Mr Major reacted sharply to shouts and gestures from Labour backbenchers that the source of the leak was the Government itself. "I wish I knew who had actually maliciously leaked this selective aspect of the report," he snapped.

Alan Beith, on behalf of the Liberal Democrats, wondered how, if Mr Major had made no judgement, it had been possible for reports to emanate from Downing Street on Monday of his full support for Mr Waldegrave's denial of the leaked conclusions. "Is the Prime Minister ever going to tell us the truth about all this, or is the Government going to behave true to form and never take responsibility for anything that goes wrong?"

A stock Major tactic is to accuse detractors of "smearing". It was used yesterday against Robin Cook - said to be smearing Mr Waldegrave in every studio in the land - and was then deployed as he charged Labour with distorting his recent remarks on the cause of the house price spiral of the late 1980s. His second line of defence appeared to be to blame Lord (Nigel) Lawson, the Chancellor.

Doug Hoyle, Labour MP for Warrington North, said that Mr Major, as Chief Secretary to the Treasury, was the "main architect of the inflationary budget of 1988". Instead of blaming "unfortunate householders" he should accept responsibility for their calamity.

But Mr Major denied he had said householders suffering negative equity were themselves responsible. As to being the architect of the 1988 Budget: "I rather fancy the then Chancellor might dispute it."

Gordon Prentice, Labour MP for Pendle, said Mr Major was content to allow mortgage misery for millions while "shuffling responsibility on to anyone but himself". As Labour MPs barracked his reply, he attacked them: "You just want to take the political opportunity to smear again and again and again and again. It is the single constant factor about the Opposition front bench and back bench - never mind the facts, let us live with the myth."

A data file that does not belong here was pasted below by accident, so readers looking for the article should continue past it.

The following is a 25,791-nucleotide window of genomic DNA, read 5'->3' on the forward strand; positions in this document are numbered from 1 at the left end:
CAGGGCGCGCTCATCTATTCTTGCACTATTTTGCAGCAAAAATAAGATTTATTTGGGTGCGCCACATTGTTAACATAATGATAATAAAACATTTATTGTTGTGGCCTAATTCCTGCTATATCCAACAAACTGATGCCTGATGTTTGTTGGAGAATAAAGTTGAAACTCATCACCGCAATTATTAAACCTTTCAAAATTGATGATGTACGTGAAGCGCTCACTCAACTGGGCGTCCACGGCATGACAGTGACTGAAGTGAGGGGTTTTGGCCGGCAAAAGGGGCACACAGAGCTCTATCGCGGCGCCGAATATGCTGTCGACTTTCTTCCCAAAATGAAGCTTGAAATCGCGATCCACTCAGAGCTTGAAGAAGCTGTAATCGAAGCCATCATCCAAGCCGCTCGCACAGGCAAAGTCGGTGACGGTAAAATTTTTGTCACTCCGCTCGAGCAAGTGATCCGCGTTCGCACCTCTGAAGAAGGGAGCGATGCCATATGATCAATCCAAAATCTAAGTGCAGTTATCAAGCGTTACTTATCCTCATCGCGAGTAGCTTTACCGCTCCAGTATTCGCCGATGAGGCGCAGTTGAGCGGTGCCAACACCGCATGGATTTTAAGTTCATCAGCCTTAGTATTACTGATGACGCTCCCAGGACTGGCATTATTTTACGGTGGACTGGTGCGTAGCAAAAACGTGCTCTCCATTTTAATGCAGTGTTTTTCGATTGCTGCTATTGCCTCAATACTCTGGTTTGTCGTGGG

A move to reintroduce corporal punishment for young people who commit crimes of violence was rejected by 153 to 58. Warren Hawksley, MP for Halesowen and Stourbridge, claimed the support of 70 per cent of the public, according to recent opinion polls. His Corporal Punishment (Reintroduction) Bill would have put thugs between the ages of 10 and 18 at risk of 12 strokes of the cane - "20" shouted another Tory backbencher - or the birch.

But David Hanson, Labour MP for Delyn, said the idea was barbaric. "I don't think it beholds any Tory MP to come to the Commons after 16 years in Government to complain about the rises in crime."

Unruly behaviour is not, however, confined to the streets. As Tory backbenchers jeered Mr Hanson's call to tackle the causes of crime, the Deputy Speaker, Dame Janet Fookes, called for order. "We will have a little discipline now, hopefully without the aid of corporal punishment," said the former schoolteacher.